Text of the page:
War and Peace, when you boil it down, is an all-purpose love story. Whether romantic, familial or patriotic, each character experiences some form of love. In the Great Comet, Sonya’s driving motivation is her love for Natasha and the Rostov family. This is pretty identical to Tolstoy’s version, but Malloy omits one crucial character from the book: Nikolai Rostov, Natasha’s brother and the object of Sonya’s eternal but ultimately unrequited affection.
When I first imagined Sonya’s character being adapted, I was expecting Eponine 2.0, given her self-sacrificing nature and status as a love martyr. I have nothing against Alain Boubil and Claude-Michel Schonberg’s Eponine; “On My Own” gave thirteen-year-old Maddie great comfort, and she’s a better role model than Hugo’s manipulative stalker. But I was so excited to see Malloy take the less conventional path, and write a beautiful, heart-wrenching unrequited friendship song for Sonya.
It is set up from the opening musical expression—a little rocking motion—that Sonya sees her friendship with Natasha as different than cousins, different than sisters; she is more a mother figure to the young impulsive Natasha, serving in Countess Rostova’s absence. This is Sonya’s lullaby for Natasha, a gentle rocking melody which will protect her.
And why is Sonya determined to protect Natasha? “Because I miss my friend.” Sonya and Natasha begin their story as close girlhood companions, but as they grow older, Natasha often treats Sonya with contempt. Sonya’s opposition to Anatole only increases Natasha’s cruel rejections. “You don’t know what love is,” she spits in a particularly nasty moment from the book, a comment that couldn’t be further from the truth.
This doesn’t dissuade Sonya. “I know you’ve forgotten me,” she admits. “I know you so well, my friend.” This impulsiveness and this cruelty are part of Natasha’s character. “I know you are capable of anything” has a distinct double meaning. Sonya also sings, “I remember this family, I remember their kindness,” implying said kindness is in the past.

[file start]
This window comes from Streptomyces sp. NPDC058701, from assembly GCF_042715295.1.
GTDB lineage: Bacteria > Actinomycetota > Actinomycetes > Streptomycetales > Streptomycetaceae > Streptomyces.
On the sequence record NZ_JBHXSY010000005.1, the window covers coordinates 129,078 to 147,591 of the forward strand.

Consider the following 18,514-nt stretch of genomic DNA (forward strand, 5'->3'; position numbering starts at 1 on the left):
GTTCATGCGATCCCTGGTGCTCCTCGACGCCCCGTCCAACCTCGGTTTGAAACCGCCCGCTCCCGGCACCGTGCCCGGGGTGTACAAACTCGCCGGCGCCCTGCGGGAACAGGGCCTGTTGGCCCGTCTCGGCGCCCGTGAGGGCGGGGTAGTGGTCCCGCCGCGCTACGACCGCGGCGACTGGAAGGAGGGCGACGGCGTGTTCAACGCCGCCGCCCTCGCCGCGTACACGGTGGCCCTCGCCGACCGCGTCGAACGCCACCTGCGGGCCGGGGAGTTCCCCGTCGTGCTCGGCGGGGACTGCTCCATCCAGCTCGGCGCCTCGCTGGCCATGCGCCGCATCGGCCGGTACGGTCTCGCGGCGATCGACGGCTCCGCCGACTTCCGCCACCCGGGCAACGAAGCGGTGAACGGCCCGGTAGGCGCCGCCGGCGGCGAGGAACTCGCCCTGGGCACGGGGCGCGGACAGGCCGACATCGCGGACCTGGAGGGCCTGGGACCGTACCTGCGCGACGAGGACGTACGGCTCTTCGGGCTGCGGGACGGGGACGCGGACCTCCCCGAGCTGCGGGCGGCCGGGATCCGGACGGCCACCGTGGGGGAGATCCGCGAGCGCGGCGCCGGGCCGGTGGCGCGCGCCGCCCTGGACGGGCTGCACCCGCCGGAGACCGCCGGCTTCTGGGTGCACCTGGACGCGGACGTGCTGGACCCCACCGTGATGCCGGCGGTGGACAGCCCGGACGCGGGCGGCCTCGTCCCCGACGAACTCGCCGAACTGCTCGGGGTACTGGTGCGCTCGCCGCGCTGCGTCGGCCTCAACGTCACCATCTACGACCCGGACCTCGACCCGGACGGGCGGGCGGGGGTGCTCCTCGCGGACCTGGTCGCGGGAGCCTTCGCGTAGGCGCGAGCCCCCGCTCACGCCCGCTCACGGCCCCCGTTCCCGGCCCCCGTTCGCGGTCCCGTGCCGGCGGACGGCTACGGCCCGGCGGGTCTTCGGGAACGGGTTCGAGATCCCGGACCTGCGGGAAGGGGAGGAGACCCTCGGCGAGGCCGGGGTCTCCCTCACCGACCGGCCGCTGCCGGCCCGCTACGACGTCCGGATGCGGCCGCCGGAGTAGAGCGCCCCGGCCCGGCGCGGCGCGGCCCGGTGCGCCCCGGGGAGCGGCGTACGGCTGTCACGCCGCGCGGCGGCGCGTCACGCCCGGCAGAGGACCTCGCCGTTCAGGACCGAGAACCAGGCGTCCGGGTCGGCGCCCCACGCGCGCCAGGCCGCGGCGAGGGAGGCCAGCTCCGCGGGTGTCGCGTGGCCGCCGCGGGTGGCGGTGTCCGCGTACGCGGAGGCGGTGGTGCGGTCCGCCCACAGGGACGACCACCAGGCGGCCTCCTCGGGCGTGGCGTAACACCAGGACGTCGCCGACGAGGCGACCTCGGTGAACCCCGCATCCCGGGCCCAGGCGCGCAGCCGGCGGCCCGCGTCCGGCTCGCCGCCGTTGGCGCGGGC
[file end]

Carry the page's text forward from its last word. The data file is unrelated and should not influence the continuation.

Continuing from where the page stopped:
But the memory of that kindness, and perhaps the hope that it will return, is enough to motivate Sonya. The gently rocking accompaniment represents her steady stream of courage; only for one moment do the chords go minor and anxious, as she asks “Is it all on me?” The vocal line is also pretty consistent throughout, only changing for the climactic “I remember this family” verse, highlighting how important the Rostovs are to Sonya.
Brittain Ashford performing “Sonya Alone”
On my first read of War and Peace, I found Sonya more pathetic than courageous. But courageous is exactly the word I would use to describe Malloy’s music for “Sonya Alone.” Its plaintive deliberateness cuts straight to my heart. And lyrically, I was shocked to realize how much actually came straight from Tolstoy. This again demonstrates just how modern Tolstoy’s writing is, and also demonstrates music’s power to change a person’s sympathies. If that doesn’t make you want to run out and see what all the fuss is about Natasha, Pierre and the Great Comet of 1812, then I don’t know what will.